Dr. Jerry R. Thomas, Iowa State University -- August 2001
The impact of children's growth and gender difference on motor performance is explored. The development of motor control and sports expertise is discussed. Implications of the research findings for teachers, coached, and parents are presented.
Inclusion: Rhetoric and Reality Surrounding the Integration of Students with Disabilities
Dr. Kenneth A. Kavale, University of Iowa -- May 2000
Issues surrounding the integration of students with disabilities into general education are explored. Research related to perceptions and attitudes about inclusion, the tenor of the general education classroom, and the preparation and ability of general education teachers to deal effectively with special education students is summarized.
Community College Effects on Students: A Review of Recent Evidence
Dr. Ernest T. Pascarella, University of Iowa -- August 1999
Findings suggest that community colleges may provide a cost-effective way for substantial numbers of students to obtain the first two years of post-secondary education without sacrificing the intellectual/developmental impact of the college experience or their relative competitiveness in the marketplace.
The Academy launched a Policy-Related Paper Series in 2003. These brief papers present policy positions on topics of contemporary importance in Iowa education. They are designed to promote discussion and debate among education scholars, leaders, and policy makers in Iowa.
No Child Left Behind and the End of Public Schooling
Dr. John Smith, University of Northern Iowa
Many view the No Child Left Behind (NCLB) legislation as an attempt to reform the public schools. This view is incorrect because NCLB is not about public school reform - it is about seriously diminishing and possibly eliminating the role of public schooling in American society.
College Selectivity and Good Practices in Undergraduate Education
Dr. Ernest T.Pascarella, University of Iowa
It is a common belief that academic selectivity of students entering an institution's undergraduate program implies a greater liklihood of "quality" undergraduate education. This paper examined the relationship between the academic selectivity of a college and a range of empirically validated good practices in undergraduate education.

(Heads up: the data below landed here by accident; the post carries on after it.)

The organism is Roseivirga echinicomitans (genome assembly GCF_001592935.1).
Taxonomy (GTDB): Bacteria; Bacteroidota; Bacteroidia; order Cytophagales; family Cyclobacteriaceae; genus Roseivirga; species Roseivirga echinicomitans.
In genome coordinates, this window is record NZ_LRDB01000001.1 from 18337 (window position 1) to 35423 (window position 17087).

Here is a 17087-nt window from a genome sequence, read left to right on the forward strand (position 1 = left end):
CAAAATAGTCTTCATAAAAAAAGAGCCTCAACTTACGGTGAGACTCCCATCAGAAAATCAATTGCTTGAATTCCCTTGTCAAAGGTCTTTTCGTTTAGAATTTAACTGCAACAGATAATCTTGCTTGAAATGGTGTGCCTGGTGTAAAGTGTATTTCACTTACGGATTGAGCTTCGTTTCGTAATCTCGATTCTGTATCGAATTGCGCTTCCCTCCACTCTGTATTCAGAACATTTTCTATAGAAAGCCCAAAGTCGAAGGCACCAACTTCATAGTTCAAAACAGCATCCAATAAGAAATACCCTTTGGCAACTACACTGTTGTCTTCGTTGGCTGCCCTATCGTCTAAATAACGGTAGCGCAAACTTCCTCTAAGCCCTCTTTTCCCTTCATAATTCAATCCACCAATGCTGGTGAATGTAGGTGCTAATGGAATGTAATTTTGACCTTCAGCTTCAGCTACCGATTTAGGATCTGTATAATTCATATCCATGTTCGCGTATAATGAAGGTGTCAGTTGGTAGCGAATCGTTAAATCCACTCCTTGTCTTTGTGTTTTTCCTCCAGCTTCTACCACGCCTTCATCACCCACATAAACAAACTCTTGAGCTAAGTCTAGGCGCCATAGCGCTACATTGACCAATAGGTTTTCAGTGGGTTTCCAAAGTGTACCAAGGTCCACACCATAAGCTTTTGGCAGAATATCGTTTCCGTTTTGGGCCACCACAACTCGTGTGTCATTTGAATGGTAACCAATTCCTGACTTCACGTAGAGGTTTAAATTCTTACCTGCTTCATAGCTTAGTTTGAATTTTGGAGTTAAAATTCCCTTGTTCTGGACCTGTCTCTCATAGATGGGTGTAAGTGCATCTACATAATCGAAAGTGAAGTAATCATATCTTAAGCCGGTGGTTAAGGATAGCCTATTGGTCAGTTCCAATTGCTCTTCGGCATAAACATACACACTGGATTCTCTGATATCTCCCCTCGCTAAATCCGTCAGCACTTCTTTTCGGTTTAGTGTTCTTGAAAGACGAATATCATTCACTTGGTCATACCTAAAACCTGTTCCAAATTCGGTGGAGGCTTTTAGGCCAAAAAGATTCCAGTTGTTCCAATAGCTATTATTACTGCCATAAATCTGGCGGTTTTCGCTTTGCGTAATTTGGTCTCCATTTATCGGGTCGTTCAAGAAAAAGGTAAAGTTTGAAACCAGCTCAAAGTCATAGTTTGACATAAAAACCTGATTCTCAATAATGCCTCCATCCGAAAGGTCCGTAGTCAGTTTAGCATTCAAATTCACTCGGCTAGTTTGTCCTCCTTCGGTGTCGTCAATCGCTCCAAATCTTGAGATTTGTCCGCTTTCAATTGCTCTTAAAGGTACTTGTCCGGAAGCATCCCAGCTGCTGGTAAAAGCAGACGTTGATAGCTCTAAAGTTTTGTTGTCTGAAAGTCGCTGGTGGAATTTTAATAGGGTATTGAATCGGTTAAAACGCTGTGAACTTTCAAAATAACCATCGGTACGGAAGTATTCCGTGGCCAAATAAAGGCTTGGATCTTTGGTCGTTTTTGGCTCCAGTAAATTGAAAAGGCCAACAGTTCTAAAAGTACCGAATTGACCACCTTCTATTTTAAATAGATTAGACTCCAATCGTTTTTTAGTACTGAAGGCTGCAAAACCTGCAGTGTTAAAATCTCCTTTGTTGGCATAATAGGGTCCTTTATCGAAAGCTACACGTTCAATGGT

IAE Executive Director Jo Vaske, UNI Dean of the College of Education Vicki Robinson, and Past President Chris Edington sign the UNI/IAE agreement.
Iowa Educational Websites
- Iowa Department of Education
- Iowa State University
- National Academy of Education
- University of Iowa
- University of Northern Iowa
A Nation Deceived, the 2004 watershed report, highlights disparities between the research on acceleration and the educational beliefs and practices that often run contrary to the research.
A Nation Empowered provides an update to the watershed work initiated by A Nation Deceived: How Schools Hold Back America’s Brightest Students.
A Nation Deceived informed us of research-based practices for challenging academically talented youth. A Nation Empowered tells the story of how well we have applied what we have learned.
The purpose of A Nation Empowered is to inform educators, parents, and policy makers of current research on acceleration, how that information has been applied to educational policy throughout the nation, and how educators can use the findings to make decisions for their brightest students.